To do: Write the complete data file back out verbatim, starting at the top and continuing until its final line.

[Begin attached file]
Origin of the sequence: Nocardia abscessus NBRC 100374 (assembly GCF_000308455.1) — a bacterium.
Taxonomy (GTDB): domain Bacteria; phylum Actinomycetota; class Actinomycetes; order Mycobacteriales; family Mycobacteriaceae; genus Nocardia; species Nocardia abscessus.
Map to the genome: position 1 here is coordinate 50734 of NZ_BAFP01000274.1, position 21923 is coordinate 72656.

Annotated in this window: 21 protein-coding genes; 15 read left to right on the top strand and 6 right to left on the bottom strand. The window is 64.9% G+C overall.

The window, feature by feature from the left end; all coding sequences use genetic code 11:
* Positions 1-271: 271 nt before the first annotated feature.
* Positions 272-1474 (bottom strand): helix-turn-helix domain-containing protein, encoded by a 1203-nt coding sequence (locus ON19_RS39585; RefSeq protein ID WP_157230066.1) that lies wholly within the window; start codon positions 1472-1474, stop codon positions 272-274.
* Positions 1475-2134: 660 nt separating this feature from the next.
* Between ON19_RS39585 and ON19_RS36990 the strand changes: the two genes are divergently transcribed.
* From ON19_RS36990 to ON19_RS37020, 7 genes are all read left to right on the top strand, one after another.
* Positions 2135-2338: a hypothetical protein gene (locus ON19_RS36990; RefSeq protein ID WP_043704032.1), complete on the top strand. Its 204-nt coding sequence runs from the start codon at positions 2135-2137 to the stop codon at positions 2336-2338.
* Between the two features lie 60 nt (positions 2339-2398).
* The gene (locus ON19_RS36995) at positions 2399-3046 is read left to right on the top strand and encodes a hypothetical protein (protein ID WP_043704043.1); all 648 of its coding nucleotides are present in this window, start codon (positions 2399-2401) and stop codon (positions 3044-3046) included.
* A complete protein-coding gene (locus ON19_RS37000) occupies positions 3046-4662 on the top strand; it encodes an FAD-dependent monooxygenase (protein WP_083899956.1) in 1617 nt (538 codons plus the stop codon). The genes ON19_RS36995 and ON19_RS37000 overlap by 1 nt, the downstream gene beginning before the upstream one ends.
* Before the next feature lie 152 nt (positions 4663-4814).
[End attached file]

Origin of the sequence: Nocardia abscessus NBRC 100374 (assembly GCF_000308455.1) — a bacterium.
Taxonomy (GTDB): domain Bacteria; phylum Actinomycetota; class Actinomycetes; order Mycobacteriales; family Mycobacteriaceae; genus Nocardia; species Nocardia abscessus.
Map to the genome: position 1 here is coordinate 50734 of NZ_BAFP01000274.1, position 21923 is coordinate 72656.

Annotated in this window: 21 protein-coding genes; 15 read left to right on the top strand and 6 right to left on the bottom strand. The window is 64.9% G+C overall.

The window, feature by feature from the left end; all coding sequences use genetic code 11:
* Positions 1-271: 271 nt before the first annotated feature.
* Positions 272-1474 (bottom strand): helix-turn-helix domain-containing protein, encoded by a 1203-nt coding sequence (locus ON19_RS39585; RefSeq protein ID WP_157230066.1) that lies wholly within the window; start codon positions 1472-1474, stop codon positions 272-274.
* Positions 1475-2134: 660 nt separating this feature from the next.
* Between ON19_RS39585 and ON19_RS36990 the strand changes: the two genes are divergently transcribed.
* From ON19_RS36990 to ON19_RS37020, 7 genes are all read left to right on the top strand, one after another.
* Positions 2135-2338: a hypothetical protein gene (locus ON19_RS36990; RefSeq protein ID WP_043704032.1), complete on the top strand. Its 204-nt coding sequence runs from the start codon at positions 2135-2137 to the stop codon at positions 2336-2338.
* Between the two features lie 60 nt (positions 2339-2398).
* The gene (locus ON19_RS36995) at positions 2399-3046 is read left to right on the top strand and encodes a hypothetical protein (protein ID WP_043704043.1); all 648 of its coding nucleotides are present in this window, start codon (positions 2399-2401) and stop codon (positions 3044-3046) included.
* A complete protein-coding gene (locus ON19_RS37000) occupies positions 3046-4662 on the top strand; it encodes an FAD-dependent monooxygenase (protein WP_083899956.1) in 1617 nt (538 codons plus the stop codon). The genes ON19_RS36995 and ON19_RS37000 overlap by 1 nt, the downstream gene beginning before the upstream one ends.
* Before the next feature lie 152 nt (positions 4663-4814).